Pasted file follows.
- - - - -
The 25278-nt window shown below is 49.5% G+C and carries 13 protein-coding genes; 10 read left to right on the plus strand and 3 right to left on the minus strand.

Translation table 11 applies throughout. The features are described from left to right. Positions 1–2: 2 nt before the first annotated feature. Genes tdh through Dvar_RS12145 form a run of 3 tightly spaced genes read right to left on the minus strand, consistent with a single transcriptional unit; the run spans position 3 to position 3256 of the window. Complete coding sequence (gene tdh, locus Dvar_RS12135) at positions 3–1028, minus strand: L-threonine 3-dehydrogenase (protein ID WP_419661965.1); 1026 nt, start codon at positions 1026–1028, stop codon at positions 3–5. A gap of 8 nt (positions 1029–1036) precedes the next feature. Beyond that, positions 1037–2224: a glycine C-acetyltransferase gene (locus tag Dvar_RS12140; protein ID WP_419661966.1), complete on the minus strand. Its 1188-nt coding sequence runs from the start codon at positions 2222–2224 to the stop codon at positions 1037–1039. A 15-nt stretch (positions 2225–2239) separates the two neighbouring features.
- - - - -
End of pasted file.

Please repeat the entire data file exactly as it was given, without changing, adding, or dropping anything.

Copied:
The 25278-nt window shown below is 49.5% G+C and carries 13 protein-coding genes; 10 read left to right on the plus strand and 3 right to left on the minus strand.

Translation table 11 applies throughout. The features are described from left to right. Positions 1–2: 2 nt before the first annotated feature. Genes tdh through Dvar_RS12145 form a run of 3 tightly spaced genes read right to left on the minus strand, consistent with a single transcriptional unit; the run spans position 3 to position 3256 of the window. Complete coding sequence (gene tdh, locus Dvar_RS12135) at positions 3–1028, minus strand: L-threonine 3-dehydrogenase (protein ID WP_419661965.1); 1026 nt, start codon at positions 1026–1028, stop codon at positions 3–5. A gap of 8 nt (positions 1029–1036) precedes the next feature. Beyond that, positions 1037–2224: a glycine C-acetyltransferase gene (locus tag Dvar_RS12140; protein ID WP_419661966.1), complete on the minus strand. Its 1188-nt coding sequence runs from the start codon at positions 2222–2224 to the stop codon at positions 1037–1039. A 15-nt stretch (positions 2225–2239) separates the two neighbouring features.